39:0003(1)AR - - Federal Employees Metal Trades Council and Navy, Portsmouth Naval Shipyard, Portsmouth, NH - - 1991 FLRAdec AR - - v39 p3
[ v39 p3 ]
The decision of the Authority follows:
39 FLRA No. 1
FEDERAL LABOR RELATIONS AUTHORITY
FEDERAL EMPLOYEES METAL TRADES COUNCIL
U.S. DEPARTMENT OF THE NAVY
PORTSMOUTH NAVAL SHIPYARD
PORTSMOUTH, NEW HAMPSHIRE
January 24, 1991
Before Chairman McKee and Members Talkin and Armendariz.
I. Statement of the Case
This matter is before the Authority on exceptions to the award of Arbitrator Lawrence T. Holden, Jr. filed on behalf of the Activity by the Department of the Navy (the Agency) under section 7122(a) of the Federal Service Labor-Management Relations Statute (the Statute) and part 2425 of the Authority's Rules and Regulations. The Union filed an opposition to the Agency's exceptions.(*)
The Arbitrator ruled that three grievants were entitled to an award of backpay for overtime which they were promised but were not assigned to work, while on voluntary temporary reassignments from their positions at the Activity to the Mare Island Naval Shipyard, Vallejo, California. The Agency contends in its exceptions that the award is contrary to law, particularly the Back Pay Act, 5 U.S.C. º 5596. For the following reasons, we deny the Agency's exceptions.
II. Background and Arbitrator's Award
In the spring of 1988, the Naval Sea Systems Command (NAVSEA) canvassed naval shipyards for loans of journeymen electricians to be assigned to the Mare Island Naval Shipyard for a period of 90 days. The Portsmouth Naval Shipyard requested volunteers for the loans from among its employees in Shop 95 but received no volunteers because "wages at Mare Island were significantly less than at Portsmouth." Award at 2. The foreman of Shop 95 then posted a notice stating: "People working the 90 day detail in Mare Island will be guaranteed 8 [hours overtime] per week." Id. Four employees volunteered for the detail and went to Mare Island where they were assigned to work on the overhaul of the USS Parche.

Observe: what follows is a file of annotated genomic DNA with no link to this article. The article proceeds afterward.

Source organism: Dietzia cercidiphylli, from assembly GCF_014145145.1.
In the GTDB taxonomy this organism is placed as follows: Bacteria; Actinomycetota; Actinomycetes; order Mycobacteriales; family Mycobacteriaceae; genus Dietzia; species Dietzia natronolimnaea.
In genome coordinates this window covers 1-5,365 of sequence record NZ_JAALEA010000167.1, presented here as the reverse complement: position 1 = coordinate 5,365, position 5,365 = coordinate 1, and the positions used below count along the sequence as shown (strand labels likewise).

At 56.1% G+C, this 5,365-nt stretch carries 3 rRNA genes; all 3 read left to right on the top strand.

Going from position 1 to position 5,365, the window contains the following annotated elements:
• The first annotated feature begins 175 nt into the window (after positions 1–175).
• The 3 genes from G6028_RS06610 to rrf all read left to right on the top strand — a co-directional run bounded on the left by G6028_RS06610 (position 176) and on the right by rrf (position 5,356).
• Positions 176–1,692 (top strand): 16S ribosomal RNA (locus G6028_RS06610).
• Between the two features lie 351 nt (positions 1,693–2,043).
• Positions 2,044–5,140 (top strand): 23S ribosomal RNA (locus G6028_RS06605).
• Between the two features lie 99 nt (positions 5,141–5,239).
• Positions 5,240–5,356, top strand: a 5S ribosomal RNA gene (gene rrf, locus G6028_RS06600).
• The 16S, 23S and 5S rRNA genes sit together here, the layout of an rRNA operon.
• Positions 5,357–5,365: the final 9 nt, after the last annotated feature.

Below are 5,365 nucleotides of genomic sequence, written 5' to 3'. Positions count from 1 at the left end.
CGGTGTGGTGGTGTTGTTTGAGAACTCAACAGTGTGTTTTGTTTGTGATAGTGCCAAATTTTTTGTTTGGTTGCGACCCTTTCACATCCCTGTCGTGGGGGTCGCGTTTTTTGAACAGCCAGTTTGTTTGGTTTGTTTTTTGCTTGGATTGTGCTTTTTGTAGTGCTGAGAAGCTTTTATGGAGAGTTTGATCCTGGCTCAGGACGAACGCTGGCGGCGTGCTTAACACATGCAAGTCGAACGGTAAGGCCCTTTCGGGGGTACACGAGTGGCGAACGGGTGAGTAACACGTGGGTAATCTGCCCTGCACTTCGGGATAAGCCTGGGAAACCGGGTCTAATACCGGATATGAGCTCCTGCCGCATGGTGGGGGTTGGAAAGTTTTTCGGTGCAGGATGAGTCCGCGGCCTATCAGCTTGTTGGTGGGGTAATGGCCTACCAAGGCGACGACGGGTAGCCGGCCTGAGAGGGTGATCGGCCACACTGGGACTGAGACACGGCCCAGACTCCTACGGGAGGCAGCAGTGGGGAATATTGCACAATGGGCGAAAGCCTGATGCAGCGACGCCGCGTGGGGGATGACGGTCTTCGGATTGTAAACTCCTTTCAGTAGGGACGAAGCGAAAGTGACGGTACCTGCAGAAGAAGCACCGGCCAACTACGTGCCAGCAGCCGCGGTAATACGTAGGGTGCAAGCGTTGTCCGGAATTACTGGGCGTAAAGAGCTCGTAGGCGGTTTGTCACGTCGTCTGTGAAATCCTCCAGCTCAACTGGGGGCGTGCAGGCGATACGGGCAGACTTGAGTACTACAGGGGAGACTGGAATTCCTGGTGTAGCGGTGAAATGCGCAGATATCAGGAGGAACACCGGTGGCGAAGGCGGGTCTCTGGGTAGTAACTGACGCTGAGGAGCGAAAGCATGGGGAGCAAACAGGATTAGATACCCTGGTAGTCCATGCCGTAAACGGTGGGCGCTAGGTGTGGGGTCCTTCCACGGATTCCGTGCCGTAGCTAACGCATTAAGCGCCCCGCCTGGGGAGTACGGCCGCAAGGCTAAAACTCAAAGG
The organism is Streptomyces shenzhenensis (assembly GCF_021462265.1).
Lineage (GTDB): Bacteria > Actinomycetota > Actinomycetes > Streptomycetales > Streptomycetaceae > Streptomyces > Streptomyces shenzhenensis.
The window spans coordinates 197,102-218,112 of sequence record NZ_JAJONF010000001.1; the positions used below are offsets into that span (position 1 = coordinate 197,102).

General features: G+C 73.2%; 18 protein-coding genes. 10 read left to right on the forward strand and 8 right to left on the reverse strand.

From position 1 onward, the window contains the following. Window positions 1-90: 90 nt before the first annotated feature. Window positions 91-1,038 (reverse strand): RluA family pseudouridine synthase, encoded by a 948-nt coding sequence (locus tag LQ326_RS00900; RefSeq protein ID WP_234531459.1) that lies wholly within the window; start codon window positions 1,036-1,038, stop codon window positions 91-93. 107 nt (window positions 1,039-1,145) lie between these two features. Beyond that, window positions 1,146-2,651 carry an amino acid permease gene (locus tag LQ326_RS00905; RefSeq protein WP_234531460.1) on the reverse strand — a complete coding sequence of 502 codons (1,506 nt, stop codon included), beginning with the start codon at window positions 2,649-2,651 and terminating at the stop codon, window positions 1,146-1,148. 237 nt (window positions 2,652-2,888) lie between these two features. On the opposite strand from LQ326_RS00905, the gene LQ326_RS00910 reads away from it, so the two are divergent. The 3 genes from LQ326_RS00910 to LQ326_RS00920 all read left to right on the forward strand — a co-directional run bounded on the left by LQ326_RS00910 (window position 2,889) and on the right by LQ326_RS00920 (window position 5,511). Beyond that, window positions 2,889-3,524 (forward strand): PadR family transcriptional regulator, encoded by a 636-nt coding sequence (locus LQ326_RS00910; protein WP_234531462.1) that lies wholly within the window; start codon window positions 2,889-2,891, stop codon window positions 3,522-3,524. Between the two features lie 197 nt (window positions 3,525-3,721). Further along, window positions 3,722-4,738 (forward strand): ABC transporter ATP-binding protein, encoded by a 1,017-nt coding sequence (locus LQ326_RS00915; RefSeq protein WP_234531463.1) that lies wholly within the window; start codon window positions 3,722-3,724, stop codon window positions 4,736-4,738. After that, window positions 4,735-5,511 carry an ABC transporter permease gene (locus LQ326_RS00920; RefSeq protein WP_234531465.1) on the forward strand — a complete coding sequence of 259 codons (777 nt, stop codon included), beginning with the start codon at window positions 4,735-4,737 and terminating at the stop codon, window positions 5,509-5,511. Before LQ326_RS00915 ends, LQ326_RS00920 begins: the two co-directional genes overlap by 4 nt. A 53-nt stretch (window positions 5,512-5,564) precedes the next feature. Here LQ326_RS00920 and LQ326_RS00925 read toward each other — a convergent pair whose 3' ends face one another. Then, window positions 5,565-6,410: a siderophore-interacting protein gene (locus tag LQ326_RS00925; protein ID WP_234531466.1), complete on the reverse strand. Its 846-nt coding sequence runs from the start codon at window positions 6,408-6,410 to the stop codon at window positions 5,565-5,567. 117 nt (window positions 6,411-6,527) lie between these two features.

The detailed employees were given 8-hour overtime assignments, as promised, for the first 2 weeks that they were at Mare Island. After that, NAVSEA placed a freeze on overtime because of budget constraints, and the employees received no more overtime assignments. The USS Parche overhaul was excluded from the freeze on overtime. Three of the four detailed employees filed grievances protesting the Agency's failure to assign them the overtime which they had been promised. Two of the three grievants requested that they be allowed to return early to Portsmouth and they did return approximately 3 weeks later. The third grievant stayed at Mare Island for a longer period. The grievants requested pay for 8 hours of overtime for each week at Mare Island in which they were not assigned overtime. The grievances were submitted to arbitration.